In the words of Grandpa from The Princess Bride: "Are you kidding? Fencing, fighting, torture, revenge, giants, monsters, chases, escapes, true love...!" It's all there. All of it, and more. And not just at the end of the novel. The middle of the book is packed with stuff. I can honestly say, without hyperbole, that this novel is the most focused, most action-packed book in the latter half of the series. This book contains more death and dying than any other WoT novel. Talk about a body count! Not to mention a lot of answers to questions we've been asking for a while.
(That little chill that may have just run down your spine, or the excited giggle that you let escape, was how I felt several times when RJ delivered some long over-due answers or shared a particuarly good action sequence.)
But despite all the Deathgates, zomaran, and bolt cranks, the best parts of this book center on the main characters finally reaching what is probably (or will be) the pinnacle of their destinies. To Emma, the webmaster of the official Nynaeve fan club: your heroine might have played out her biggest plot point by helping to cleanse saidin, but she stole the show in this book with one particular chapter about half-way through. All of you will know which chapter it is. After that powerful, emotional chapter, I had to put the book down for a while. Sign me up for Emma's club.
All good stories are filled with iconic moments. They're those moments that are so good that they stick with you and are often all you remember years later when the details of the books fade. Moments like Rand taking Callandor, Mat hanging from the Tree of Life, Dumai's Wells, and Elayne putting on her 5th robe in as many pages. (Okay, kidding about that last one. You get the picture). Knife of Dreams has several of those iconic moments. The above mentioned Nynaeve moment, a certain vision coming true, a critical change in Rand, and yes, even Egwene's special tea. (That's not a joke). All of them are iconic moments in my mind. Not too big, however. You can tell that even now Robert Jordan is holding onto his best cards for the final novel. The biggest battles and encounters are yet to come. The end of the novel is not as abrupt as CoT, but it was just enough to whet my appetite for the last book.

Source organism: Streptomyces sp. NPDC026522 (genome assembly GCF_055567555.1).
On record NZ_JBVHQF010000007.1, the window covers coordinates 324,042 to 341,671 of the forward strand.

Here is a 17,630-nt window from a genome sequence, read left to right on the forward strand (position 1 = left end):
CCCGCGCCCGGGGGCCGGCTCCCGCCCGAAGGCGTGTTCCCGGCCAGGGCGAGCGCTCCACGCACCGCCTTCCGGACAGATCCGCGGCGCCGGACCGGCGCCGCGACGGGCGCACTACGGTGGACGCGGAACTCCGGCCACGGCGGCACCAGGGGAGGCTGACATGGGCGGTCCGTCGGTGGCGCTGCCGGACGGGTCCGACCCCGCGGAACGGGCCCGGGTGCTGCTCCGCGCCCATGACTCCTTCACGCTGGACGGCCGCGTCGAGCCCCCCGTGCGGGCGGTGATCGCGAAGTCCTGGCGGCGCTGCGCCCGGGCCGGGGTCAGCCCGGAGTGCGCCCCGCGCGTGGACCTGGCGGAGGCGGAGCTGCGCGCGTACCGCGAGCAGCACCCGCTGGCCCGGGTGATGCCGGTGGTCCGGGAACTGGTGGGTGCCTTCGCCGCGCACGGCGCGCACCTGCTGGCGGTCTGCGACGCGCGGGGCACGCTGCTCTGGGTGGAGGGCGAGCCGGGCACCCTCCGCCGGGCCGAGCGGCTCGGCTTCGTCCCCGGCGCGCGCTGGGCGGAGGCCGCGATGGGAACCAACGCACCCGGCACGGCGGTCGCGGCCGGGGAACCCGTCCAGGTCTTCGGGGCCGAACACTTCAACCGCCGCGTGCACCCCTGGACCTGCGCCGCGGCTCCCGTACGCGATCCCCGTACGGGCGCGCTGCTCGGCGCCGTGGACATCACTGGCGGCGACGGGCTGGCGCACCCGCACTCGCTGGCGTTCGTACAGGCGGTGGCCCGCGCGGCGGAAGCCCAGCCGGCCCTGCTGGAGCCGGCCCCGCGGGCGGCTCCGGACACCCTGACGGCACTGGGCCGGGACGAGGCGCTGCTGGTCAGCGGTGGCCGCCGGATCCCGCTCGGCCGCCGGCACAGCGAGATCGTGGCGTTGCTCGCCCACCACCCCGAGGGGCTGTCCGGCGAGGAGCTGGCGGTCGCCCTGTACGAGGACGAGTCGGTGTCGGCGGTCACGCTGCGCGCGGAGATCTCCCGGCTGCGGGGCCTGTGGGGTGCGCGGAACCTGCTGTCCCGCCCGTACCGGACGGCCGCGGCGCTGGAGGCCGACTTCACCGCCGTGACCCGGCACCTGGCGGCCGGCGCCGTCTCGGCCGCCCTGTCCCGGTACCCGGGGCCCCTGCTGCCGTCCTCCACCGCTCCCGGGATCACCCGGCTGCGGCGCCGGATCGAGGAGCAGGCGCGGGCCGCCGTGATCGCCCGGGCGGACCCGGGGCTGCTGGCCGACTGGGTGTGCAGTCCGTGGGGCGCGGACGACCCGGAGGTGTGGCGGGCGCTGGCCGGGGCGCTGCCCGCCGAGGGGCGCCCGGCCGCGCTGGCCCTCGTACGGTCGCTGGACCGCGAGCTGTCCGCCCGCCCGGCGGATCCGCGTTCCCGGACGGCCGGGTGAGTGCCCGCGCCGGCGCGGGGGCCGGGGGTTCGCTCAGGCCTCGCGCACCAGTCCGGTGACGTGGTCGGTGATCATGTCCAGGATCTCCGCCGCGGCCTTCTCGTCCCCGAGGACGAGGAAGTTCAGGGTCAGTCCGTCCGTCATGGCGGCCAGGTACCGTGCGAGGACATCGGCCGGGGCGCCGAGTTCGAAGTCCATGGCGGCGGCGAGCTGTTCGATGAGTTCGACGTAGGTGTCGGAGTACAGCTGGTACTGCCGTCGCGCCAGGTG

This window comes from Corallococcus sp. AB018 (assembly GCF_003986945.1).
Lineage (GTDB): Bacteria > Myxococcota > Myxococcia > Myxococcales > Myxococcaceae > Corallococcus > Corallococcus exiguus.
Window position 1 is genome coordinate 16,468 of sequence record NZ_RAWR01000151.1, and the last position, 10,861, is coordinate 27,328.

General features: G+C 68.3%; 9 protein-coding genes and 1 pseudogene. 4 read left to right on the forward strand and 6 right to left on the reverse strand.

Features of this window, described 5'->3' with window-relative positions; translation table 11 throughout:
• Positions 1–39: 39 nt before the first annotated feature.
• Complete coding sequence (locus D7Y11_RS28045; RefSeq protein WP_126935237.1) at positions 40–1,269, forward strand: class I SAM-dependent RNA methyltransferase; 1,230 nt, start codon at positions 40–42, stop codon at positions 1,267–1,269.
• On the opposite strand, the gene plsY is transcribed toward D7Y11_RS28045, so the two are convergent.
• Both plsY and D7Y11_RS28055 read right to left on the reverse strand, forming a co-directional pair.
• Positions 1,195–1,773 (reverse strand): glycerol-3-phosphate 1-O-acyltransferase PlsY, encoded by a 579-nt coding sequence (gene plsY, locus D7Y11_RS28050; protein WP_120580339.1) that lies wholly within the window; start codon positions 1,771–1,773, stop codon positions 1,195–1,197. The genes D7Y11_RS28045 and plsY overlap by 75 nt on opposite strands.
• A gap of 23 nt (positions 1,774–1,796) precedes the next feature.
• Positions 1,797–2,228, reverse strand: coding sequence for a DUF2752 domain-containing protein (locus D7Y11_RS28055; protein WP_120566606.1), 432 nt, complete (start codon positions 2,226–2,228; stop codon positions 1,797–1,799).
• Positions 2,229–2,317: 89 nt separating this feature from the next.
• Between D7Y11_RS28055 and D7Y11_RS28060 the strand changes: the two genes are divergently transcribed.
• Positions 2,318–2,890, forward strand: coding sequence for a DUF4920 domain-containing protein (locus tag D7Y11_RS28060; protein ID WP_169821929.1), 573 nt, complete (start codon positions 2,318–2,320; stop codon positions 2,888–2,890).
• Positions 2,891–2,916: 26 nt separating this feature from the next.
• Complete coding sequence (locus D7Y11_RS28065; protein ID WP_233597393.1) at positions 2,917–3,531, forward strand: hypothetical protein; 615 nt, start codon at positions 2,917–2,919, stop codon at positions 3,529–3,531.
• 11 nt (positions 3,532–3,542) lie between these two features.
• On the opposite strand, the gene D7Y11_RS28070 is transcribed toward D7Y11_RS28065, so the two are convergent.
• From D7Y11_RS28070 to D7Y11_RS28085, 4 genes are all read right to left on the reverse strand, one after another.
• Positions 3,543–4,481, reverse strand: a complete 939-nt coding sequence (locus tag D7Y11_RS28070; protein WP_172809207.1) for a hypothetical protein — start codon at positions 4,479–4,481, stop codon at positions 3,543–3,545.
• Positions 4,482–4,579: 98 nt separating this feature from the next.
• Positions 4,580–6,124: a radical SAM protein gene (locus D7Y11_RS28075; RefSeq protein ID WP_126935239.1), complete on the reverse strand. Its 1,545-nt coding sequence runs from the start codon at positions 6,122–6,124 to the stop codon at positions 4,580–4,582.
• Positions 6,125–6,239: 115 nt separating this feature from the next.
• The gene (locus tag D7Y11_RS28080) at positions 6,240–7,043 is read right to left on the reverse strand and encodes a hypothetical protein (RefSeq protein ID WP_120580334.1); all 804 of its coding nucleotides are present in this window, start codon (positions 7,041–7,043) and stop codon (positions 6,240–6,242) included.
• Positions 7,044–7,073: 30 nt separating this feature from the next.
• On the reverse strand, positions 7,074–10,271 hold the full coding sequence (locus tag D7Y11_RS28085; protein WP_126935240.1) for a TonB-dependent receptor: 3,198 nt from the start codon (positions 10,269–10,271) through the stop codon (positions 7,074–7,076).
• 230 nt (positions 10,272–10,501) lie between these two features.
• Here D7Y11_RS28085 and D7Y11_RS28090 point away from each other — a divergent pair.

Boiling it down
Knife of Dreams is a strong, strong addition to the series. It is not, however, all action and secrets revealed. Like the rest of the novels, the narrative is long and conservatively paced. It wouldn't be Robert Jordan if we didn't get every detail of armor, every insight into the situation, and yes, a description of every dress in the room. It's his style and you probably would not have made it this far if you didn't enjoy it on some level by now. Also, although I understand that the sub-plots need to happen, but I confess I wish there was more of Rand in particular. Don't get me wrong: he's in this book (way more than he was in CoT), he does a lot of stuff, gets in trouble doing it of course, and all the things that Rand normally does. But oh how I wish we had just a little more time with him. Fortunately, Jordan cleared up enough plots in this novel that I'm guessing we're going to see an abundance for al'Thor in the final novel. I mean, we've got to, right?
As every chapter reminds us, the Last Battle is coming. Plots are burned away, minor characters fade, and long kept secrets are revealed. All eyes are turning towards the same direction, and the question is being asked: Who rides for Tarmon Gai'don? After reading Knife of Dreams, easily the most enjoyable overall book in the series in years, I am absolutely certain that I'll ride with Robert Jordan into the final Wheel of Time novel.